We should start by saying that Alentejo is, literally, Portugal’s hottest wine region: far from the Atlantic influence, its typical continental climate means baking summers and cold winters. But Alentejo is also “hot” in the other sense of the world: its rich, fruit-forward, “new world” reds have put it on the wine map as an emerging world-class destination that most in-the-know people are talking about.
Covering a third of the country, Alentejo is one of the largest winemaking regions in Portugal, and although there are some white wine producers scattered around, it is red Alentejo wines that have made a household name of this land covered in undulating plains, where wheat is the main crop and poor soils are used for olive trees, oaks (Portugal’s is the world's leading cork producer) and of course, vineyards.
You can start exploring this southern winemaking region by driving an hour and a half east from Lisbon to the town of Évora, and then continue north towards Estremoz or south to Reguengos de Monsaraz, all of which offer an interesting cultural insight into Portuguese people, their lifestyle and gastronomic heritage.
Some say that Alentejo wines are the “new world” wines of Portugal: much like Australian or Argentinian reds, those produced in the scorching hot summers in the south of this Portuguese region are rich, full-bodied, fruit-forward red wines that appeal to a wide range of palates, and that in the last few years, have successfully positioned the region on the international wine stage.
These fantastic wines are well-worth the detour to Alentejo for those wine enthusiasts landing in Lisbon or staying in the country’s capital for a few days. There are plenty of traditional tavernas where you can effortlessly pair them with a wonderful home-made lunch based on local produce. Try one of the most renowned regional dishes, Carne de Porco à Alentejana (marinated pork stewed with clams) and see for yourself!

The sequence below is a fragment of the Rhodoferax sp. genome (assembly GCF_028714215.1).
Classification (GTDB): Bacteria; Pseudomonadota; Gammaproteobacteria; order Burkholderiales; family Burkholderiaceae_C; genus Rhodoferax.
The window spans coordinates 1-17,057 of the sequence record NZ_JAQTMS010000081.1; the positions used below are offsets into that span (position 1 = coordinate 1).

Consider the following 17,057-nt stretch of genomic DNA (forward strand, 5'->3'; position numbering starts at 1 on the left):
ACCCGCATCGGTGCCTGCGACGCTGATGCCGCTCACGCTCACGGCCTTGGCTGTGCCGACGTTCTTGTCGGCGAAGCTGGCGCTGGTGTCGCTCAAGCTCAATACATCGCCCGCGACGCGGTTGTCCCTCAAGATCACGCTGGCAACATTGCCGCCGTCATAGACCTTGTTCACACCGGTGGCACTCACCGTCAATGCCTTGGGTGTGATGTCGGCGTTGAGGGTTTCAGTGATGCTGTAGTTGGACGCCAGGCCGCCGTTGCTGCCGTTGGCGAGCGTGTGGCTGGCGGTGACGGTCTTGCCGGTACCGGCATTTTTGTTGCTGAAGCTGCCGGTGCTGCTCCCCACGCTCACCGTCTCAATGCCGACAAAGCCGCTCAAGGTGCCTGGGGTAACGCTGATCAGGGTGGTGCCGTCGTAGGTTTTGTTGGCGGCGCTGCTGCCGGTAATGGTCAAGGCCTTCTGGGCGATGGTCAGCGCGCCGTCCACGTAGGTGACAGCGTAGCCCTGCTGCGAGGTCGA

The Alentejo Wine Route will take you down a few winemaking towns (Évora, Estremoz, Borba, among others) for some memorable tastings and sights, but keep in mind that modernity is not the region’s forte and it is extremely recommended to book your winery tour ahead. Most wineries offer tours of their vineyards and cellars and guided tastings of their best vintages. Call in advance to avoid disappointing “closed” signs on the day of your visit, relax and enjoy!
Make sure you also include some time for sightseeing while tasting your way down the Alentejo Wine Route: its capital, Évora, was listed as National Heritage by UNESCO in 1996. Surrounded by a medieval wall, it is the second richest city in Portugal in terms of historical monuments –after Lisbon.
A stone throw’s away from the country’s main city, the hottest wine region in Portugal awaits! Come discover Alentejo and its superb reds!